Monday, November 28, 2022

Consumers do not want Inflation or Return to Office


The battle within foodservice sectors for customer during lunch and breakfast has never been more intense according to Steven Johnson Grocerant Guru at Tacoma, WA based Foodservice Solutions®. It’s at the intersection of urban markets, inflation, and the daily commute that food retailers are batting for every last consumer’s and a larger share of stomach.

That battle is between grocery stores, restaurants, c-stores, dollar stores, and virtual food outlets. It does not mean anything that there’s no official designation of a recession yet.  The simple fact is retail foodservice consumers increasingly feel like they’re in one, and are acting like we are in one.

Krishnakumar Davey, president of thought leadership for CPG and retail at Information Resources Inc. (IRI), stated, “Consumers are responding to rising prices by shopping promotions, prioritizing value options, and trading down to avoid going without,” … "Retailers must have the tools to quickly adjust to changes in consumer preferences to ensure they are offering the right assortment at price points that appeal to price-sensitive shoppers, as well as their most valuable customers.”

There is new analysis from NielsenIQ, that shows that U.S. consumers increasingly feel like they’re in one. Although consumers are finally finding relief at the gas pump, necessities like food are still forcing shoppers to make difficult spending decisions, fueling a growing sense of unease. 

So, NielsenIQ analysts refer to this as a “consumer recession” — when the core habits of traditional consumption have shifted, forcing shoppers to behave as though a recession is already here. They consume less, shift their spend to value retailers and brands, and buy more items on promotion. Of those NielsenIQ surveyed, 53 percent said they feel they are in a recession right now.

Nearly half of Americans (45 percent) feel like they cannot afford their previous lifestyle, according to a consumer sentiment survey on inflation commissioned by NCSolutions (NCS), which helps companies improve their advertising effectiveness. The online survey was fielded among 2,141 respondents in June. 

·         Additionally, 85 percent of respondents indicated they are very concerned or extremely concerned about inflation, and 93 percent said we’re in an inflationary time. One in four Americans believes a recession will occur in 2023.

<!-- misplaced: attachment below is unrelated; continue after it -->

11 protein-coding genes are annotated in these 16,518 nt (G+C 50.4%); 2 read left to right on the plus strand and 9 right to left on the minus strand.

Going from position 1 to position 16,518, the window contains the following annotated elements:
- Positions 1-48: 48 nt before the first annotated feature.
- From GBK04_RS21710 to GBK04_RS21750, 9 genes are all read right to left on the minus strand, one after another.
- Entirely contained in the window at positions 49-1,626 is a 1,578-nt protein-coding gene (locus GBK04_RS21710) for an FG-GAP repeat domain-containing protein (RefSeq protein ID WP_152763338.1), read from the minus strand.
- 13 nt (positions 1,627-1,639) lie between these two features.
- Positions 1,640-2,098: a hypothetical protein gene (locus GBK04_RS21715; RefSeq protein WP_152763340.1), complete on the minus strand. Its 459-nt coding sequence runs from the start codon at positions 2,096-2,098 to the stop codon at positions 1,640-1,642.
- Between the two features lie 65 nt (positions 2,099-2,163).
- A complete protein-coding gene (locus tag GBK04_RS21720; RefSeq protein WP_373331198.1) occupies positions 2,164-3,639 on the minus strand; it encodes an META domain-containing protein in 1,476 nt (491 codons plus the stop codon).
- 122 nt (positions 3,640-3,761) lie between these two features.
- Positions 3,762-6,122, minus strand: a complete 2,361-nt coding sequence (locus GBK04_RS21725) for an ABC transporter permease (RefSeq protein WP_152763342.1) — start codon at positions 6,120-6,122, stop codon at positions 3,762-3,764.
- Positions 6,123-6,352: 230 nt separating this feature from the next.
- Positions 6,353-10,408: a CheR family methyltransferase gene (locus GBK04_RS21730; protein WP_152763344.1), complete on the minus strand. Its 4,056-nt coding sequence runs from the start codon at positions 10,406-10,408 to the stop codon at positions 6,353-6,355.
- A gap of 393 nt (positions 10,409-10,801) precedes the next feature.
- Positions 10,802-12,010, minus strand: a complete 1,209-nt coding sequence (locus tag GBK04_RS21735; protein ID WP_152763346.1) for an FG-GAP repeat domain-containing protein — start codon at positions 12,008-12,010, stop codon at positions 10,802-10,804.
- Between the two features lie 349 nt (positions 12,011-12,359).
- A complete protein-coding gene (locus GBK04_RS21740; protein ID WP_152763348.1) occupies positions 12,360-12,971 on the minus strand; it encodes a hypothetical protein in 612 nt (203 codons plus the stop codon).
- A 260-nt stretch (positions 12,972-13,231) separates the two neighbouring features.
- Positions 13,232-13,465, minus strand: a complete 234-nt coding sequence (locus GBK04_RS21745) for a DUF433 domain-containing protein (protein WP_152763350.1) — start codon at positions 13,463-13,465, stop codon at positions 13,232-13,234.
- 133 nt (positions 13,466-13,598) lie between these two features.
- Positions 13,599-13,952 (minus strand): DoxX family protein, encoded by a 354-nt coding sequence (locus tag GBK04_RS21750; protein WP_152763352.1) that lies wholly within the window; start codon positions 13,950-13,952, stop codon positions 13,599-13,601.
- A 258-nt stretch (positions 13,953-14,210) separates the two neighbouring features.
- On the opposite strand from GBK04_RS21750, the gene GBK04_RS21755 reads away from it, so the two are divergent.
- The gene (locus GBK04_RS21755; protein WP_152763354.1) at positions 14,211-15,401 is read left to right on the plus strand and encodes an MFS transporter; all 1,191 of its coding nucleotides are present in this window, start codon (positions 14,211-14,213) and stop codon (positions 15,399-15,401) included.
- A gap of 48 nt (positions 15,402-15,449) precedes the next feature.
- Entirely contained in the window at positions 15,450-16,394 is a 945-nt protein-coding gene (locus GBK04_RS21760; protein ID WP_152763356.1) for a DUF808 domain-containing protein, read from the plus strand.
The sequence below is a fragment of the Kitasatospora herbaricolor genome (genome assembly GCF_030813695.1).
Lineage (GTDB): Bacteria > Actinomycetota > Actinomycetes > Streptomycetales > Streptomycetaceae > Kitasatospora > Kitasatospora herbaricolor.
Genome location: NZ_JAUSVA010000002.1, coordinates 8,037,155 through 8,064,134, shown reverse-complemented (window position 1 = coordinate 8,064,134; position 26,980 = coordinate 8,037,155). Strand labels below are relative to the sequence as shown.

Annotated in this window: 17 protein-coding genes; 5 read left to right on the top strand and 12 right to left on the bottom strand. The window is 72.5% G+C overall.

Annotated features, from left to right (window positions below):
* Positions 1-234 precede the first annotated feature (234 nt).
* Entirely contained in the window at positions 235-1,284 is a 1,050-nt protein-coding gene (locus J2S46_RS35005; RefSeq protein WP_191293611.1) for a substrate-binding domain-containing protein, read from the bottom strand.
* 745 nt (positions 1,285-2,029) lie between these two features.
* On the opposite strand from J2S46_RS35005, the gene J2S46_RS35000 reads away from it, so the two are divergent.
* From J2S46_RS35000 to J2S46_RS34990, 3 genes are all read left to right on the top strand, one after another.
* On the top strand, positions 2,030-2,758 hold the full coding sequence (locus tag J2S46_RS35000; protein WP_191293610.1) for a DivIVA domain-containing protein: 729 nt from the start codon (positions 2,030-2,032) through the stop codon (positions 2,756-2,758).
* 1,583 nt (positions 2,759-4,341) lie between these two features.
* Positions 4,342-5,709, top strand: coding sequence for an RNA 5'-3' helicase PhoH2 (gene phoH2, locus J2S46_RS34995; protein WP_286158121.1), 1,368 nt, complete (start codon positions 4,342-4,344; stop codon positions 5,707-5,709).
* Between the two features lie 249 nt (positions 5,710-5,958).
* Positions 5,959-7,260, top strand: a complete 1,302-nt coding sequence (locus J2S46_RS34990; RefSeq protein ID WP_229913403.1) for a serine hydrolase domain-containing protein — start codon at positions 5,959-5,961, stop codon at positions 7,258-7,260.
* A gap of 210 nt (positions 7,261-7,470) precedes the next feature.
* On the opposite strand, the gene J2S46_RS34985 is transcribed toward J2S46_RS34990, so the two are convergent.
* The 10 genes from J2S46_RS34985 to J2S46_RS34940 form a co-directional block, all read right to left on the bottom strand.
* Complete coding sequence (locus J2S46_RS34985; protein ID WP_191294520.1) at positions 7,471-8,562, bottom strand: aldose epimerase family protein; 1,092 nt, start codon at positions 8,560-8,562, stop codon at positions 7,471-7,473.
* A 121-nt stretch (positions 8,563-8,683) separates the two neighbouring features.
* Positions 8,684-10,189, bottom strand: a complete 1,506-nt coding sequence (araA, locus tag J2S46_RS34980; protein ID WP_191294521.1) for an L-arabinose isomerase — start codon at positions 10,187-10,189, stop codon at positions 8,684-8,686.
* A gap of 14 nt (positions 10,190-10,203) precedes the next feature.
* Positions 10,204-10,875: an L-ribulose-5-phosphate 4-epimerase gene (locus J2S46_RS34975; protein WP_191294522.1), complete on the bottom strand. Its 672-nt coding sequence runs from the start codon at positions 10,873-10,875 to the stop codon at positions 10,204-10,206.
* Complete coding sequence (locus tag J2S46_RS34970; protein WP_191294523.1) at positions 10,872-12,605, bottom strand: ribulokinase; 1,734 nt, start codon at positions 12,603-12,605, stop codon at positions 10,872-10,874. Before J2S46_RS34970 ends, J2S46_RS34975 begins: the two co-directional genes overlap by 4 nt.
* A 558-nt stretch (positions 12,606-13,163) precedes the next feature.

·         76 percent say their family has changed how they buy food;

·         46 percent say they’re buying fewer non-essentials;

·         45 percent are seeking out less expensive brands;

·         43 percent are seeking out sales and promotions to afford their favorite brands; and

·         24 percent are shopping closer to home.

“For the second time in a little over two years, consumers are pivoting to new purchasing behaviors at the grocery store,” commented Alan Miles, CEO of New York-based NCS. “Since the start of the pandemic, they’ve been swapping their favorite brands for what’s available. Today, though, value is the centerpiece more often than availability; consumers are selecting brands and products to stretch their budgets as far as possible.”

Lori Stillman, vice president of research and education for convenience and fuel retailing association NACS, "While a recession may bring minimal temporary relief to the rising costs of labor in convenience, other costs such as utilities, insurance, maintenance and, especially, swipe fees will likely continue to remain elevated,” she said. “Price inflation in 2022 is different than what we have seen in the past. There are true supply issues causing prices to increase, not just increased demand for readily available products.”

According to Stillman, the conditions will require convenience store retailers to become more engaged with suppliers in pricing discussions, more discerning in terms of reviewing invoices, and more agile when it comes to enabling price changes. Retailers that are food focused will have to ramp up their menu costing and rationalization efforts to ensure their food programs remain profitable.

“With the expectation of decreased inside traffic, cost control will always separate top performers from the rest of the pack during a recession,” the NACS executive said. “On the other hand, growth-minded retailers should remain vigilant. The coming months will likely present opportunities for growth by acquisition of companies that aren't able to weather bumpy economic conditions, or feel the time is right to exit the industry.”  Are you looking a customer ahead?  How do you plan to get new customers or keep the old ones?

Foodservice Solutions® team is here to help you drive top line sales and bottom-line profits. Are you looking a customer ahead? Does your messaging look more like yesterday that tomorrow?  Visit for more information or contact: Remember success does leave clues and we just may the clue you need to propel your continued success.

I a Battle for a Greater Share of 


Are you Winning? 

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